I watch a pretty good amount of documentaries and I love all types, but lately, I have been on a bit of a tear with the amount of film related docs I’ve watched. I LOVE documentaries about movies, whether it be about one film in particular, a film series, or my personal favorite, docs about film genres. Here is a list and a few quick thoughts on the ones I have seen in the last two or three months.
Flesh and Blood: The Hammer Heritage of Horror
1994 - Directed by Ted Newsom - 100 min
Hammer has a truly rich history and one that spans a long time and this documentary covers a lot of that history. Filled with a ton of great interview by many involved with the studio and the films themselves, and it’s narrated by Peter Cushing and Christopher Lee, there is a lot to be learned from Flesh and Blood. Being a Hammer production, there are a lot of wonderful photos, film clips, and old behind the scenes footage to be seen, however, being 16 years old, the doc already feels very dated. Another issue is what seems to be low production values, but that doesn’t necessarily hurt the movie overall as the content itself is just top notch and a must for fans of Hammer.
Schlock! The Secret History of American Movies
2001 – Directed by Ray Greene - 89 min
Focusing on the early stages of Exploitation cinema, this documentary covers the independent Sexploitation movies from the 50’s and 60’s. It’s really cool seeing these early films that would kick off a completely different type of cinema, and there is a lot to be learned about genres like Nudies, Roughies, and right on up to the Gore films of Hershel Gordon Lewis. There are some great interviews with Doris Wishman, Roger Corman, Vampira, plus plenty more and the film is pretty well put together. If you are a fan of Exploitation cinema, this is a must as these are the film that paved the way for what many fans know of as more modern Exploitation films.
Z Channel - A Magnificent Obsession
2004 – Directed by Alexandra Cassavetes - 120 min
Launched in 1974, Z channel was one of the countries very first pay cable channels predating even HBO. This was a channel that showed many art house, foreign, and underrated films often letterboxed and even directors cuts were shown. Z Channel is a great mix of real life drama and movie documentary as it focuses on the stations head programmer, Jerry Harvey who had a love and passion for film unlike anyone else. With that love, came a channel that showed films that were not shown anywhere else, or seen by many people beforehand. However, Harvey had major psychological issues that resulted in the murder of his wife and his own suicide. This is a fantastic look into a history of cinema I knew absolutely nothing about and as a film connoisseur, there is much to learn. The human drama elevates this film to a different level and adds a lot of emotional investment to this wonderful documentary.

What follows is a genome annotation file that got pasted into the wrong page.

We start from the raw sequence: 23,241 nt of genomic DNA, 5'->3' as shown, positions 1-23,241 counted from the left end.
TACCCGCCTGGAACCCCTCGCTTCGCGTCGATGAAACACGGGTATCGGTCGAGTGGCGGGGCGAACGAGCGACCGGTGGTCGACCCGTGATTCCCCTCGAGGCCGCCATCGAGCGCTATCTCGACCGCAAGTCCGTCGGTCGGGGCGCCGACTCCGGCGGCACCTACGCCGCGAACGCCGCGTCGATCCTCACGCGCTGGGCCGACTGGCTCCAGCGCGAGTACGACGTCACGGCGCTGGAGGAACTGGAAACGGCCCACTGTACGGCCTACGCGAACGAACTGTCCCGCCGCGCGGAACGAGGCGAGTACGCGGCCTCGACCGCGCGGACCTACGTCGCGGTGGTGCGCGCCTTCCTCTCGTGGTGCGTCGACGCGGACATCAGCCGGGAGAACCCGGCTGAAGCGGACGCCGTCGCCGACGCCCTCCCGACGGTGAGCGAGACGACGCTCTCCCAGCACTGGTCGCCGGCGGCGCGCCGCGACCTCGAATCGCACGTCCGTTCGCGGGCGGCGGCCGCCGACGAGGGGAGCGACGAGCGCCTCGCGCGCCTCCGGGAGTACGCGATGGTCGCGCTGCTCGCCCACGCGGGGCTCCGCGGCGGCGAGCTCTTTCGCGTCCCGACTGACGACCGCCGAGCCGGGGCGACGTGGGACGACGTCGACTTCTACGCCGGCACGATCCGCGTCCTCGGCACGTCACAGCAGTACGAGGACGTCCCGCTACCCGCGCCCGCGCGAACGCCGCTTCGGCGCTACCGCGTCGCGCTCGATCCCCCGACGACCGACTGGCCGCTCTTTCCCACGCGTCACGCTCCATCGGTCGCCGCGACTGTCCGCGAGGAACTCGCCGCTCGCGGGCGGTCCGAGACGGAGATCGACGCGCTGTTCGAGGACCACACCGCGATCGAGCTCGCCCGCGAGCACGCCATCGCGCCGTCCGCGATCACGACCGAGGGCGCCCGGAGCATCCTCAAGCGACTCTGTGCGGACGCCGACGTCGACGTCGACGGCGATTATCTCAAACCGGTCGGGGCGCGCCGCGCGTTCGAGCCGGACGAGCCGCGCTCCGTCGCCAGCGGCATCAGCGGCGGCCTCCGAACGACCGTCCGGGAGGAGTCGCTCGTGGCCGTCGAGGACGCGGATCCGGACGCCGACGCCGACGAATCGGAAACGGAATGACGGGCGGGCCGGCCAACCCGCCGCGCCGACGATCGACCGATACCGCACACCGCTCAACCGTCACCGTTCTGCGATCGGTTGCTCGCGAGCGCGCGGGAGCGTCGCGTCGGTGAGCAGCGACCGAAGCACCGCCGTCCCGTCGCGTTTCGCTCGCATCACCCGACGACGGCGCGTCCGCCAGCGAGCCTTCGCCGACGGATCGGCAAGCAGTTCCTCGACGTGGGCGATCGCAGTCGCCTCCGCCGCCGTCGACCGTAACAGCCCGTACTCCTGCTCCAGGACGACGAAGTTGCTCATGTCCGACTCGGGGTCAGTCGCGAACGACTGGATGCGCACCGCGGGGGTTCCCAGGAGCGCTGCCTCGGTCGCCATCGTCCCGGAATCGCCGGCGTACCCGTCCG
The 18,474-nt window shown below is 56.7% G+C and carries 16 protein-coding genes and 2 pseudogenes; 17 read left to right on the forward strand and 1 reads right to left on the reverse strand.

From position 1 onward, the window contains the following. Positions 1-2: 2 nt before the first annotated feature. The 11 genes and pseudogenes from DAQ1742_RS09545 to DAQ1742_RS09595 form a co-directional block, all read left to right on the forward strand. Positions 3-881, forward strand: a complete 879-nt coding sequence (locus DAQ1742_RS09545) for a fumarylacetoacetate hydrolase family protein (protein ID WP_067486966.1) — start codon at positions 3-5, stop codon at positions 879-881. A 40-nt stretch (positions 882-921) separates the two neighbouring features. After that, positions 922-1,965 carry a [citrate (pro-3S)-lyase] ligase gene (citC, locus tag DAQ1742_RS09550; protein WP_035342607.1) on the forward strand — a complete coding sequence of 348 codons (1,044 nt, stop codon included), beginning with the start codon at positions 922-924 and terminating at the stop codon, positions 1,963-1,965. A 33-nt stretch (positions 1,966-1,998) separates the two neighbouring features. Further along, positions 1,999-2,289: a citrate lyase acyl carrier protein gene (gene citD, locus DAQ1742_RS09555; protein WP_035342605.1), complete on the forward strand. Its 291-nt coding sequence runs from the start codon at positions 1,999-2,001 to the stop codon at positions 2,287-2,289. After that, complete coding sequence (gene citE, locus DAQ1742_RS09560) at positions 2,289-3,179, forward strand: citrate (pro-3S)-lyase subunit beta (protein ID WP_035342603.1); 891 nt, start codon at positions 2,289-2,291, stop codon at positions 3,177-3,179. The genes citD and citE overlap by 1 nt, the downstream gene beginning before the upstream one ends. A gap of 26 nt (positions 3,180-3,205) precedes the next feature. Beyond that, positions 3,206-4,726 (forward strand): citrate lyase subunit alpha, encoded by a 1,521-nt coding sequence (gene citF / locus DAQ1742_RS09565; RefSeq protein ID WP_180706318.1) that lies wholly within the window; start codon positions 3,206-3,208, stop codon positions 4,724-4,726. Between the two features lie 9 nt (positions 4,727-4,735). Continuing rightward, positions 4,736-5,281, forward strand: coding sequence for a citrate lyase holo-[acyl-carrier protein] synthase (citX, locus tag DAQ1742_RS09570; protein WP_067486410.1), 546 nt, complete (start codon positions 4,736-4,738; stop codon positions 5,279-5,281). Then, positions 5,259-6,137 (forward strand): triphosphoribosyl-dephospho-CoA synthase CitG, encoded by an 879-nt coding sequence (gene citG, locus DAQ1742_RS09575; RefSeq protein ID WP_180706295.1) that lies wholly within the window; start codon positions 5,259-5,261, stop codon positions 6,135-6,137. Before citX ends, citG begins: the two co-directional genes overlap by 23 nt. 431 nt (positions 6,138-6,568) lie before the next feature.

Baadasssss Cinema - A Bold Look at 70's Blaxploitation Films
2003 – Directed by Isaac Julien - 58 min
And no, despite the title, it’s not about sheep, or donkeys, but this one is about Blaxploitation movies. I actually just watched this one the other night, completely forgetting I had already seen it a few times before on IFC. It is an IFC production and is a very basic introduction to the genre and what it meant, along with the impact it had on the black community and cinema in general. It is perfect for anyone new to the genre, but it doesn’t go all that deep into the films that came out, mostly the basics. There are a ton of great interviews with Tarantino, Pam Grier, Melvin Van Peebles, and Fred Williamson to name a few. IFC makes a lot of docs like this and while I wish they were longer and a little deeper into the genres they covered, they are perfect for anyone looking to learn about a type of film they have little to no knowledge about. Whether or not I know most of what is covered, I still enjoy watching it anyways.
Not Quite Hollywood
2008 – Directed by Mark Hartley - 103 min
Covering the Exploitation/Horror boom from Australia during the 70’s and 80’s, there are a lot of movies to be learned about with this one. Just when you think you know it all, something like Not Quite Hollywood comes along and introduces a slew of films never before heard about and it covers all of the aspects of the film industry in Australia at the time. While I really like and/or love all of these documentaries I am talking about here, this one is by far the best of the bunch. I’m surprised it’s under two hours because the wealth of cinema covered is vast and there are so many great interviews with actors, filmmakers, and of course, Tarantino. To top things off, this is one of the most incredibly produced documentaries I have ever seen and there was a lot of work put in to make it look as good as the content. Phenomenal and yet again, another must see.
Between all of these documentaries, there is a whole lot to learn about cult and midnight cinema and if you have not seen anyone of these, then certainly check them out. So worth your time and Not Quite Hollywood and Z Channel are both on Netflix instant view right now. I’d love to hear what you all love for horror/film docs…there are a whole lot of them out there and while I have seen my fair share, I always seem to find something new to learn from.